• Including only pre-tax financial results or no information about the tax rate for the mineral project. The CSA notes that reporting only pre-tax financial results for an advanced property, which include the results of a PEA, a pre-feasibility study or a feasibility study, does not provide complete and balanced information for investors to appropriately assess the financial results. The CSA notes that the cash flow model needs to include assumptions that have an economic impact such as taxes, royalties and other government levies.
  • Omitting the assumed metal price used for determining mineral resource or mineral reserve estimates. The CSA states that metal or commodity price assumptions are key factors in establishing the cut-off grade for both mineral resources and mineral reserves and that these assumptions can have a significant impact on the size of the estimate. As such, the CSA notes that the assumed metal or commodity price and the cut-off grade must be clearly stated.  The CSA suggests including a complete table of current mineral resources and mineral reserves with all material assumptions in an appendix to the investor presentation. If the assumed metal or commodity price is significantly below or above current prices, the CSA notes that issuers should make sure the disclosure is not misleading by clearly stating the key assumptions.
  • Not including information on true widths of mineralized zones or not providing results of significantly higher grade intervals enclosed in a lower grade intersection. The CSA notes that when drilling results are reported, it is important to provide investors with information about the nature and context of the results such as true width and higher grade intersections. The CSA notes that mining issuers can reference and rely upon a previously filed document on SEDAR that contains the required information.

The CSA also refers to technical report triggers and states that it has significant concerns when information provided on a mining issuer’s website includes PEA disclosure that is not supported by an existing technical report. The CSA further notes that disclosure of economic projections in investor presentations, fact sheets, posted or linked third-party reports, or any statements on the issuer’s website may trigger the filing of a technical report to support the disclosure. Such PEA-like economic projections often include forecast mine production rates that might contain capital costs to develop and sustain the mining operation, operating costs and projected cash flows.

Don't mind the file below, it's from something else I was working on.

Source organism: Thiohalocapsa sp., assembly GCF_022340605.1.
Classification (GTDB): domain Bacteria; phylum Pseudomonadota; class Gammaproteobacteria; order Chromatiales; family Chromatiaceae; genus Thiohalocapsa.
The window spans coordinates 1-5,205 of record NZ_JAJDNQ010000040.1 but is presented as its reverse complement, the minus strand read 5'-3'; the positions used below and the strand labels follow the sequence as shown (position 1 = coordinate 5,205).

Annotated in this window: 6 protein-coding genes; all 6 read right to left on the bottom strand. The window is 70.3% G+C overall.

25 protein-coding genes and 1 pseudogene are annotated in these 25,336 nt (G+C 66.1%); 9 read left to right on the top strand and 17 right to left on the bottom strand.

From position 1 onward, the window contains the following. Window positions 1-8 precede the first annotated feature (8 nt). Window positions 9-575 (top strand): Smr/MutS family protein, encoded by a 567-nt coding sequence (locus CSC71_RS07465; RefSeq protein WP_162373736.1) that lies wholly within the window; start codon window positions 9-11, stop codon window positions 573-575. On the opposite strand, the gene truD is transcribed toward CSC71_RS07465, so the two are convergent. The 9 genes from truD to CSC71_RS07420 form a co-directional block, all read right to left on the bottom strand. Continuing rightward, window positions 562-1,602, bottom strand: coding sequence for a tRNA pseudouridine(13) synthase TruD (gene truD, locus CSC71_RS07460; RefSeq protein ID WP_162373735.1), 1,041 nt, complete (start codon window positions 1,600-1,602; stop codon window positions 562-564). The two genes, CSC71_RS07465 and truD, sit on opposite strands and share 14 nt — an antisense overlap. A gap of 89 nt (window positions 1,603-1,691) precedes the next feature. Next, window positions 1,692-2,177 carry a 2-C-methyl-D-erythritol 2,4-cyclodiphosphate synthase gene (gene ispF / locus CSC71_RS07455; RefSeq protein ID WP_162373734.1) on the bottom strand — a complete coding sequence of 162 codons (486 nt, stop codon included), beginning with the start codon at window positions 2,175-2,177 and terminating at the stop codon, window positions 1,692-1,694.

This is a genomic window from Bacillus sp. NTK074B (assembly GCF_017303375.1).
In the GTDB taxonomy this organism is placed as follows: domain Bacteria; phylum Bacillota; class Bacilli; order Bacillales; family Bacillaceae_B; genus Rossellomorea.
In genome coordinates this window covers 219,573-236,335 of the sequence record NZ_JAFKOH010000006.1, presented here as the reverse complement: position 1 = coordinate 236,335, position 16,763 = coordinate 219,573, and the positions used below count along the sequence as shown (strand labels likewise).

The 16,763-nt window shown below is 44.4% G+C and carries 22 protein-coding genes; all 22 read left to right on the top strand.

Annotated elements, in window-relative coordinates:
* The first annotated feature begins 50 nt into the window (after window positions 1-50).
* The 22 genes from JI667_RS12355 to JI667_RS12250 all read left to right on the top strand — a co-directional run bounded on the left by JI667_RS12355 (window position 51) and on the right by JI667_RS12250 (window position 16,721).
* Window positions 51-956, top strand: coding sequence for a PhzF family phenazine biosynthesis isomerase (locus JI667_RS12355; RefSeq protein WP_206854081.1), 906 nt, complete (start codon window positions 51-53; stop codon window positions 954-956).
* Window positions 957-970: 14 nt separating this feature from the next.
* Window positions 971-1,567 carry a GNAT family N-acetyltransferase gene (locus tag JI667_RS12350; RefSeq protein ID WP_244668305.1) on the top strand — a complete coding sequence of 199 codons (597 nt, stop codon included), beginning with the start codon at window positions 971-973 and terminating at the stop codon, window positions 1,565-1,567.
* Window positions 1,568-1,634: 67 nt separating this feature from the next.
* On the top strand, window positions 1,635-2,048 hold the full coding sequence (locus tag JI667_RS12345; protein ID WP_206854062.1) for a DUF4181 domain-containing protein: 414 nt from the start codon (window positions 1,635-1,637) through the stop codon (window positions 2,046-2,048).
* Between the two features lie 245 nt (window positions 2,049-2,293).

The CSA notes that over 50% of investor presentations did not include information concerning the material factors and assumptions used to develop the forward-looking information (FLI) in such presentations. The CSA reminds issuers that FLI includes metal price assumptions used in mineral resource and mineral reserve estimates as well as other assumptions used in economic analysis and financial projections based on engineering studies.

The CSA also notes that issuers, particularly those in the exploration stage or those with mineral resource estimates, have inappropriately used descriptive terms such as “world-class”, “spectacular and exceptional results”, “production ready” or “ore” in respect of their projects. The CSA points out that such statements may be overly promotional or misleading, potentially resulting in a misrepresentation under applicable Canadian securities laws.

The CSA notes that, of the 130 investor presentations reviewed, it sent letters to 49 mining issuers requiring them to amend their investor presentations and correct the non-compliant disclosure. Issuers that have received such letters are often placed on the defaulting reporting issuers list. In most cases, issuers have had to confirm that they would comply with NI 43-101 in the future, and in more serious cases, issuers have had to issue corrective news releases or file or refile technical reports (especially where there has been non-compliant disclosure of economic studies, PEAs, mineral resources, mineral reserves, exploration targets or historical estimates, or the use of overly promotional language). The CSA notes that where issuers fail to comply with its requests, the regulators may consider issuing a cease trade order until the deficiency is corrected.

The CSA states that it expected mining issuers to use the Staff Notice as a self-assessment tool to strengthen their compliance with securities laws, in particular the disclosure requirements set out in NI 43-101 and the FLI disclosure requirements.